The center of mass of a system of particles is a specific point at which, for many purposes, the system’s mass behaves as if it were concentrated. In another word, center of mass is the point at which the distribution of mass is equal in all directions, and does not depend on gravitational field.

The center of mass is a function only of the positions and masses of the particles that comprise the system. However, the center of gravity is the point through which the force of gravity acts on an object.

Both center of mass and center of gravity have crucial applications in mechanics of materials; simplify solution of problems of engineering mechanics.

## What is the center of mass?

The center of mass is a position defined relative to system of objects. It is the average position of all the parts of the system, weighted according to their masses. In the case of a rigid body, the position of its center of mass is fixed in relation to the object.

For instance, the center of mass of a uniform disc shape would be at its center. Sometimes the center of mass does not fall anywhere on the object such as in the case of a ring in which the center of mass is located at its center, where there is not any material.

There are a couple of useful experimental tests that can be done to determine the center of mass of rigid physical objects such as table edge method which can be used to find the center of mass of small rigid objects with at least one flat side. The plumb line method is also useful for objects which can be suspended freely about a point of rotation.

The center of mass can be computed as sum of mass of part of an object times position of part of an object divided by sum of mass of an object.

### Benefits of Center of Mass

One useful application of the center of mass is determining the maximum angle that an object can be tilted before it topples over.

The center of mass of an object is the point where any uniform force on the object acts. This is beneficial since it greatly simplifies problems of mechanics in which the motion of oddly-shaped objected and complicated systems need to be described.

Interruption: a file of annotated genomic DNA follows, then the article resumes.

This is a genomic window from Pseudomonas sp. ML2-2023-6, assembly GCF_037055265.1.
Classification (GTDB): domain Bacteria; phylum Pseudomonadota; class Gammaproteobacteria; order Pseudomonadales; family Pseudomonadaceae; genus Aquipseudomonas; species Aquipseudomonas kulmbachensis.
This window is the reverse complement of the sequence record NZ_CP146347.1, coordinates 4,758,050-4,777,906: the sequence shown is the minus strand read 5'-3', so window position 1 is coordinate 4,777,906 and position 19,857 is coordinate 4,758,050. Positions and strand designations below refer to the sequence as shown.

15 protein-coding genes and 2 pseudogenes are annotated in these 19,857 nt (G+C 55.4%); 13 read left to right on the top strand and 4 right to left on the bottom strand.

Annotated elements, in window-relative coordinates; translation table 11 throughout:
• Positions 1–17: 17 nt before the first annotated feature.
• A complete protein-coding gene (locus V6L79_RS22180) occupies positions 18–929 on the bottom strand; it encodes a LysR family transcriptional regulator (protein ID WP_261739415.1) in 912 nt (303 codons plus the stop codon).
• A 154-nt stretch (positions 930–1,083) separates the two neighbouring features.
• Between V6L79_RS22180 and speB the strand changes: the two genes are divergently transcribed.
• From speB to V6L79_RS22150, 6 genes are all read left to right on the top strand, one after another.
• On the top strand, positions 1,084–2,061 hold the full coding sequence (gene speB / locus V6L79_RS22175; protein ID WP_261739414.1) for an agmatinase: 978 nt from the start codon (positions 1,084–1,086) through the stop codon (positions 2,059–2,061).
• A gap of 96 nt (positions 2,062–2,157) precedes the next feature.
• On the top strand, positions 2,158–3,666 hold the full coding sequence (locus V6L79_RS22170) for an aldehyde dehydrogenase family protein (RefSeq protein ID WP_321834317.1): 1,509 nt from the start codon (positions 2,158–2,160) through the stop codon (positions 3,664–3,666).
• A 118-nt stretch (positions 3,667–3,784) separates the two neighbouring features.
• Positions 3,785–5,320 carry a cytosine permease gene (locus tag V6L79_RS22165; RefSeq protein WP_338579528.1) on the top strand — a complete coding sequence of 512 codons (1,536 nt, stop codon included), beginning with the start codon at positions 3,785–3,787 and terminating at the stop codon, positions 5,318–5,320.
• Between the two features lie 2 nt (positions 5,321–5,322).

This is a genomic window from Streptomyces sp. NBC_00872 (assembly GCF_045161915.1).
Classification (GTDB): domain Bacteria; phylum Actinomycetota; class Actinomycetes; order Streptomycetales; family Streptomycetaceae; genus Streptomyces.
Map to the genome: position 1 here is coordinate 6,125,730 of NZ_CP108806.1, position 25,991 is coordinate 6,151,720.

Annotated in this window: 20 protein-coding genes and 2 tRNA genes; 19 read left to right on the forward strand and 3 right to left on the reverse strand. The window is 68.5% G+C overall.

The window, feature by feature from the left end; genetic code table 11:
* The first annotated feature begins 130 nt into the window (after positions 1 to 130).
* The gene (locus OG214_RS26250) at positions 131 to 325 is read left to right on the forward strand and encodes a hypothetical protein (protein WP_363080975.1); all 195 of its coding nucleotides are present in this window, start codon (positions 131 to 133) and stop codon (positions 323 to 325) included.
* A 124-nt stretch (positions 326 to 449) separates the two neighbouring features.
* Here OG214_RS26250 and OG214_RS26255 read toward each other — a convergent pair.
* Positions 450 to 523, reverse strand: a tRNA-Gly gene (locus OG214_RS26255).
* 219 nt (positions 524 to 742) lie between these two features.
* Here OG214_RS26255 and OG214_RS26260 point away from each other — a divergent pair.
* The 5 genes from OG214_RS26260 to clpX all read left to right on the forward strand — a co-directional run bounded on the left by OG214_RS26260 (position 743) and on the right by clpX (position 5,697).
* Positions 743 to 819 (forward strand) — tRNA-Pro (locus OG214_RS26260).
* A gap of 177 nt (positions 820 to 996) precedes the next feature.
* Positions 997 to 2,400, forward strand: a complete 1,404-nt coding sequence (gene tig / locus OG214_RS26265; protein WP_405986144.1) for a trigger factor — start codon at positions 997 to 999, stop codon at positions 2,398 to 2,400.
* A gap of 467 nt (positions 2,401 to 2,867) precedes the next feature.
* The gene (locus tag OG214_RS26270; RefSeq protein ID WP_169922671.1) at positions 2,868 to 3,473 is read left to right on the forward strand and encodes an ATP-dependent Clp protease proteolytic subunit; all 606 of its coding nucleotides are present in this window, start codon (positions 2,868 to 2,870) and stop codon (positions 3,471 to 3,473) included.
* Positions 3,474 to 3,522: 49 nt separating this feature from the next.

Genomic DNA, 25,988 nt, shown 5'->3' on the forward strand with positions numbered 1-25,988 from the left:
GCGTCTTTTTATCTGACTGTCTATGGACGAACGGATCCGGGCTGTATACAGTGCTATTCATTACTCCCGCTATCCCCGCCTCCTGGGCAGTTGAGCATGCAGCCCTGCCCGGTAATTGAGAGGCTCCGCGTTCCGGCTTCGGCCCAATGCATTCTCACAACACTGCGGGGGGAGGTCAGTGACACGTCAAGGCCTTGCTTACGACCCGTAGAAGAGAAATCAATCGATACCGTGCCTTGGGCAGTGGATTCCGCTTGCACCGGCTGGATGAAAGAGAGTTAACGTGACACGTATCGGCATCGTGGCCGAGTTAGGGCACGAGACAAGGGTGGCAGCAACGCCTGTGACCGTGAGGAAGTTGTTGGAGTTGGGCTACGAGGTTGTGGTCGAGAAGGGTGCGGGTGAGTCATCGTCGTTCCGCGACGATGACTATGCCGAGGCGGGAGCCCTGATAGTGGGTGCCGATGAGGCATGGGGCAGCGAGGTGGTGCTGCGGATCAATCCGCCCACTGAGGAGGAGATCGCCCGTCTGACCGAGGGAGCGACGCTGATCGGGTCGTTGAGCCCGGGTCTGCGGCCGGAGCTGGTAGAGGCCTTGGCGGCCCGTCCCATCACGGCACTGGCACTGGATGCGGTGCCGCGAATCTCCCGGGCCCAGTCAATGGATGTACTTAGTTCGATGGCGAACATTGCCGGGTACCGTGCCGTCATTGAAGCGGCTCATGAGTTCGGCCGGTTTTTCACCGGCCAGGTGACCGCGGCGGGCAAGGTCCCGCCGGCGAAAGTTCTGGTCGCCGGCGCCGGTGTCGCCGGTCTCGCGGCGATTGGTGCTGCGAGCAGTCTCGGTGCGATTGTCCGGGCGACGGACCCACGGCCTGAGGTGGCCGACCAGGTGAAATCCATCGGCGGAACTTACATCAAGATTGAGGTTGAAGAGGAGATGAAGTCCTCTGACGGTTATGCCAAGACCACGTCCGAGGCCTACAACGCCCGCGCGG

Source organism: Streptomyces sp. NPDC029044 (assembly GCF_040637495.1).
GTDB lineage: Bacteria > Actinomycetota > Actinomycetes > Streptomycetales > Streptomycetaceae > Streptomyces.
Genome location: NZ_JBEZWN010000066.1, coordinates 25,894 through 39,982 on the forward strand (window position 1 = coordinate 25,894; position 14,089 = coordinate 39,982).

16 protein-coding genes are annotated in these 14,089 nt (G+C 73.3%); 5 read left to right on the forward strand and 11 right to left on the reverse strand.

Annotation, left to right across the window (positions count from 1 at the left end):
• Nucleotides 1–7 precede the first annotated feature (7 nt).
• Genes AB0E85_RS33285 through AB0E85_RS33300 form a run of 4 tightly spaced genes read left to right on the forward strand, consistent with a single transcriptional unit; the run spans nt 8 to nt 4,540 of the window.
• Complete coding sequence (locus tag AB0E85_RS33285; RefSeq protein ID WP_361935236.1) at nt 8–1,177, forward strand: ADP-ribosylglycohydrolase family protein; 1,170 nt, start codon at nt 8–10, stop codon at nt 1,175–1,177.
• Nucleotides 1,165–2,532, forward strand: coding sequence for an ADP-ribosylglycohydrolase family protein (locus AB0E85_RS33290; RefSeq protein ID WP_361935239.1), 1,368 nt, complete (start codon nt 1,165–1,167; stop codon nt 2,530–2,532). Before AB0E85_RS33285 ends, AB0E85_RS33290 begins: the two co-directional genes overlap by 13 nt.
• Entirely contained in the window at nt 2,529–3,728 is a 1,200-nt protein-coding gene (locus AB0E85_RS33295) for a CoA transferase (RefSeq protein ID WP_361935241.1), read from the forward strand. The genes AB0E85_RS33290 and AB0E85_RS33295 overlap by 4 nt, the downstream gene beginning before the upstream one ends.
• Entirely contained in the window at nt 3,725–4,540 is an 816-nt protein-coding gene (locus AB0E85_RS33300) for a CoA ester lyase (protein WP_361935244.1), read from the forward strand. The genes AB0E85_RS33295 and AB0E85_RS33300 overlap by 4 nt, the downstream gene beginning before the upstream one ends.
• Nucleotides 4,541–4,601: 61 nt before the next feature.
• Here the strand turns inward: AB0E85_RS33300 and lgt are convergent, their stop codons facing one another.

For the purposes of calculation, an oddly-shaped object can be treated as if all its mass is concentrated in a tiny object located at the center of mass. This imaginary object is sometimes termed as point mass.

If a rigid object is pushed at its center of mass, then the object would move as if it is a point mass. The object would not rotate about any axis disregard of its actual shape. However, if unbalanced force is exerted at a point other than center of mass, then the object rotate about its center of mass.

**Examples**

- The center of mass of a two-particle system lies on the line connecting the particles (or, more precisely, their individual centers of mass). The center of mass is closer to the more massive object.
- The center of mass of a solid triangle lies on all three medians and therefore at the centroid, which is also the average of the three vertices.
- The center of mass of a rectangle is at the intersection of the two diagonals.
- In a spherically symmetric body, the center of mass is at the center. This approximately applies to the Earth: the density varies considerably, but it mainly depends on depth and less on the other two coordinates.

## What is the center of gravity?

The center of gravity is the point through which the force of gravity acts on an object. In most mechanicâ€™s problems the gravitational field is assumed to be uniform. The center of gravity is then in exactly the same position as the center of mass. The terms center of gravity and center of mass tend to often be used interchangeably since they are often at the same location. However, they are not the same.

The center of mass of a body does not always coincide with its intuitive geometric center, and one can exploit this freedom. Engineers try to design a sports car’s center of gravity as low as possible to make the car handle better.

The location of the center of gravity can be found by summing the multiplication of the distance by the weight (area) and divide it by the summation of all the weights (areas).

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